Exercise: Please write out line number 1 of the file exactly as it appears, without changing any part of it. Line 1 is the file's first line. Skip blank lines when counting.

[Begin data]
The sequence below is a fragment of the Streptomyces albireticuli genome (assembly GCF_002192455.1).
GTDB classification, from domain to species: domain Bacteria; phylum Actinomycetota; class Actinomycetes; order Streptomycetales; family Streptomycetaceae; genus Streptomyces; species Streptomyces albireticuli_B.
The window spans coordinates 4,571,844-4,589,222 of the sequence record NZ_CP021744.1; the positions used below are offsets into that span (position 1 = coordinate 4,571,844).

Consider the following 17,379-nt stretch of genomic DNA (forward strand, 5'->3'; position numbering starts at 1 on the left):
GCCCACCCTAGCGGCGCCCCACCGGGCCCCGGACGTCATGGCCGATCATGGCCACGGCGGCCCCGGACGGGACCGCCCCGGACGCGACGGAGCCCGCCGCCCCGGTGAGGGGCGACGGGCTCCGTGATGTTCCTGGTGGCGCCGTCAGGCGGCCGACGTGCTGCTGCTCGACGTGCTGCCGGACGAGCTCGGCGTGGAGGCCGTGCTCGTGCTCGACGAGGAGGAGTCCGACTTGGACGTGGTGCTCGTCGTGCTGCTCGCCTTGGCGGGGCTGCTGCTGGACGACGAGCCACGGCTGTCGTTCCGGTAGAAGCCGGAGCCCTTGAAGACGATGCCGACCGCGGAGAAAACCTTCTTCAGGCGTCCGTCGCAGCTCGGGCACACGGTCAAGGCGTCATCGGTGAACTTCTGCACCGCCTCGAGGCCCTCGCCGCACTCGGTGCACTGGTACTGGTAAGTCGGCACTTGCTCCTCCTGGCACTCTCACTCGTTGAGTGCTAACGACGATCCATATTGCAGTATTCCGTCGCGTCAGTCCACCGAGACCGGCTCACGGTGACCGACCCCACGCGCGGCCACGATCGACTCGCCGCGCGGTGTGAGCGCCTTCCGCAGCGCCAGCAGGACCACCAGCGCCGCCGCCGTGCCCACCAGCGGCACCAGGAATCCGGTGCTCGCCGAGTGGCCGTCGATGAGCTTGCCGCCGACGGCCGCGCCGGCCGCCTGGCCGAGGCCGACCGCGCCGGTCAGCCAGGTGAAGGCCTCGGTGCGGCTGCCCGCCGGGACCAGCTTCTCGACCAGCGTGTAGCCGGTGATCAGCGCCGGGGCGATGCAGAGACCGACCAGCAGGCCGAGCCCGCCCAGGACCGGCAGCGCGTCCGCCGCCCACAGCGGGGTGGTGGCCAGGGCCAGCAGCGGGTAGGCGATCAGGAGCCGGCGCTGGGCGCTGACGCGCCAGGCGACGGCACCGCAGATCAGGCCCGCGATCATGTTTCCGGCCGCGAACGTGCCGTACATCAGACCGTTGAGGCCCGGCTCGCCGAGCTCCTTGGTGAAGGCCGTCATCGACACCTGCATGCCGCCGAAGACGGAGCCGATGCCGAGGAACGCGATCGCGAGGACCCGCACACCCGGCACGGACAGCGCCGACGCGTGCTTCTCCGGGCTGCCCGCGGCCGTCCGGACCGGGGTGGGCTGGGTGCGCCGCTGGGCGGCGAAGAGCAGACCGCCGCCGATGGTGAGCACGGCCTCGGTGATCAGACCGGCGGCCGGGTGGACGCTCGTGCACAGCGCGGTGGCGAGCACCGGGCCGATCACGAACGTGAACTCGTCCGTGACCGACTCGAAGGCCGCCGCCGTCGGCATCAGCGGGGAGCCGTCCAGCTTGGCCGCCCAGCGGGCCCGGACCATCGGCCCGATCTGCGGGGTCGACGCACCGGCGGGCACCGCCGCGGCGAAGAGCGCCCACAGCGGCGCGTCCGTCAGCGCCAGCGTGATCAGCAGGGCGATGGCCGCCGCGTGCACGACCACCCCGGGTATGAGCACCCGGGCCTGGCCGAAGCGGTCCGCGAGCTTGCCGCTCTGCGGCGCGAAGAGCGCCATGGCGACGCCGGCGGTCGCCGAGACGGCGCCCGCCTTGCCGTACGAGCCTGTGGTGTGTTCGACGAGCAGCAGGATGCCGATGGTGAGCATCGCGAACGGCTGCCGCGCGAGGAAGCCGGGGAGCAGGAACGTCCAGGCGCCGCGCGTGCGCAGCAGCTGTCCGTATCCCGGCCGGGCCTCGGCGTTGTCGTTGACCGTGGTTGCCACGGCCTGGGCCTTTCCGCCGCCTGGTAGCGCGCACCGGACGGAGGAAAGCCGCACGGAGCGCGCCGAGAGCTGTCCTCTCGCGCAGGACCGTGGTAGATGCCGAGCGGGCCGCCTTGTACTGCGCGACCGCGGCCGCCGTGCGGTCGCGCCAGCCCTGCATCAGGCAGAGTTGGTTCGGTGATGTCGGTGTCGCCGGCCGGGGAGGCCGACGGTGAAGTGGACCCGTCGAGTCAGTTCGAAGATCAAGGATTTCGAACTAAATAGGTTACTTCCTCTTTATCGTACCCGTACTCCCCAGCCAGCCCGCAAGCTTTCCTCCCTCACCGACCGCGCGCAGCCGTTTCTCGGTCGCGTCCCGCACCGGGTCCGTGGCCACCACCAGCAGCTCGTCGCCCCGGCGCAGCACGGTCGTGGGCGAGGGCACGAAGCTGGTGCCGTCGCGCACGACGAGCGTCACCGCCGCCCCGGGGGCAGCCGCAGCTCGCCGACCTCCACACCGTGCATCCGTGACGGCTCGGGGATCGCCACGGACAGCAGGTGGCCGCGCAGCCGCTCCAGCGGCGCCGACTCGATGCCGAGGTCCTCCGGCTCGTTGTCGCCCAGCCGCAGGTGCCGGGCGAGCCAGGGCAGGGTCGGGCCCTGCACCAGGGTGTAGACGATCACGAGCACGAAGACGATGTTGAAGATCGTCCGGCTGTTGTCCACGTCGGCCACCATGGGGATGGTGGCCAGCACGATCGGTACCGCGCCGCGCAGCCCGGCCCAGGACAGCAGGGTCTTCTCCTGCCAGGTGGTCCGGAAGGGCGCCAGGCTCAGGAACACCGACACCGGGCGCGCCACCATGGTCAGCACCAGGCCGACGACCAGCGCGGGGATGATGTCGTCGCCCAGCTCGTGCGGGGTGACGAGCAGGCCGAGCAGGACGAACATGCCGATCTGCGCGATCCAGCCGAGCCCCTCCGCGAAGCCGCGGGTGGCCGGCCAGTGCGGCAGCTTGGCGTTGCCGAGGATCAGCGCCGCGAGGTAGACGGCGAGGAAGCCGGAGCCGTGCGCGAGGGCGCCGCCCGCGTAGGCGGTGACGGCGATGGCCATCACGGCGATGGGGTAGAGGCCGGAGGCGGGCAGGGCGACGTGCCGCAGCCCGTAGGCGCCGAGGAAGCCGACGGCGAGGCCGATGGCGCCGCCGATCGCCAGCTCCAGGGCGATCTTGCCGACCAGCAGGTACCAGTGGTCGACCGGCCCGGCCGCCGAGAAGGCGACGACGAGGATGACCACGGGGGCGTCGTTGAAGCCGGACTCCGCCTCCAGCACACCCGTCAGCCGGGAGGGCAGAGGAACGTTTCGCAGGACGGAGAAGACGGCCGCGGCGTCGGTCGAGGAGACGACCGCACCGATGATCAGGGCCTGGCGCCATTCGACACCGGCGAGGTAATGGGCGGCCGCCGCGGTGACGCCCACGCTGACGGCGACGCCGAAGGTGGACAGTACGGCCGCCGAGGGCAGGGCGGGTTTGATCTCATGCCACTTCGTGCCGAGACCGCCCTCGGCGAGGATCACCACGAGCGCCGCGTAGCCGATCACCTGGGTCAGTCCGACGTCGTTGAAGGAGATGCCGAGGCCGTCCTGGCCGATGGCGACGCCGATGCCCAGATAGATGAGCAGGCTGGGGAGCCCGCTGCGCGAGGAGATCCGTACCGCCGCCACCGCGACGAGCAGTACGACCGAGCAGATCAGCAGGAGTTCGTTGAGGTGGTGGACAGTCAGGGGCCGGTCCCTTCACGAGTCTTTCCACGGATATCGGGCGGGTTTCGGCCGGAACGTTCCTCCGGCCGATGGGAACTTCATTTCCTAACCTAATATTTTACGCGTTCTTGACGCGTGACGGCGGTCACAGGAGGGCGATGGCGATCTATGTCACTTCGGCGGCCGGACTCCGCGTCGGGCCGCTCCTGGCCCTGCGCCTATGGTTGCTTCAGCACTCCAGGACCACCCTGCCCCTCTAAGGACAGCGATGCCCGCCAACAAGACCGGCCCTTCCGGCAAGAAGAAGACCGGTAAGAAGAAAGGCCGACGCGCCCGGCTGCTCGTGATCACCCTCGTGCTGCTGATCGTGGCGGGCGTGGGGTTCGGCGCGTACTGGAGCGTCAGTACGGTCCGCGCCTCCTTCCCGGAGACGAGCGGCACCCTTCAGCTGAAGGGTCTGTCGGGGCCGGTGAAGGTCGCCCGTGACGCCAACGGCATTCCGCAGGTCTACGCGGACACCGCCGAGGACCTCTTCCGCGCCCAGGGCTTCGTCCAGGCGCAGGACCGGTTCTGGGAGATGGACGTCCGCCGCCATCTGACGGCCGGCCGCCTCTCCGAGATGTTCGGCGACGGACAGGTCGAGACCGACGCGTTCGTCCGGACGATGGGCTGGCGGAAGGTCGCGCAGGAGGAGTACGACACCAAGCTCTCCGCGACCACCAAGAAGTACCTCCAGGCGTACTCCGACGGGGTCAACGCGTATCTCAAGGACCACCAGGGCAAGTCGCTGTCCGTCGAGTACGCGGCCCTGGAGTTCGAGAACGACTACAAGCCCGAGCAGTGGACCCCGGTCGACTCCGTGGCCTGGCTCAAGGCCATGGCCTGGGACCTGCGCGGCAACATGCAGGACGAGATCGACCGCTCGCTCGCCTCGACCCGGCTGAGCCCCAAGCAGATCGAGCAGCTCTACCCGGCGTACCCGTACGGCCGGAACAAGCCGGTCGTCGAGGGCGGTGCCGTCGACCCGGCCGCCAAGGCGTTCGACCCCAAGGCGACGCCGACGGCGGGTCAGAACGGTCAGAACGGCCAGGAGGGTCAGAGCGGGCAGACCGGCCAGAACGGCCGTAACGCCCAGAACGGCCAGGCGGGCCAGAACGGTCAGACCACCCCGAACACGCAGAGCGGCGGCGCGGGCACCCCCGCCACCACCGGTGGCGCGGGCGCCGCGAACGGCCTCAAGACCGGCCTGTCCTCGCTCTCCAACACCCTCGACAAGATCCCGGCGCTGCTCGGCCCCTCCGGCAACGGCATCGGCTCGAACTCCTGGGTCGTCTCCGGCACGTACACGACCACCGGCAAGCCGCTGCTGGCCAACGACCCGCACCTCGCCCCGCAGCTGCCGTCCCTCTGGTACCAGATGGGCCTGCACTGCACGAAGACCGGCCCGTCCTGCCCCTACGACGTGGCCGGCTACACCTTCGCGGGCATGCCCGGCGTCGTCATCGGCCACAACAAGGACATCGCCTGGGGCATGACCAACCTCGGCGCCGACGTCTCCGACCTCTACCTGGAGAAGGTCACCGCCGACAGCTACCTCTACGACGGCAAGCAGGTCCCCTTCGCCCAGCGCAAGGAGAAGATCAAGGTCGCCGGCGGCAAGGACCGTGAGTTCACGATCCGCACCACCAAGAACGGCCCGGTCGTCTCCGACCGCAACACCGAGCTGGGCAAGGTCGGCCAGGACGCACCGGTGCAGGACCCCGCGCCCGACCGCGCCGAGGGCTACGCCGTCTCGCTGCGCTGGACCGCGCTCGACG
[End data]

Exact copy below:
The sequence below is a fragment of the Streptomyces albireticuli genome (assembly GCF_002192455.1).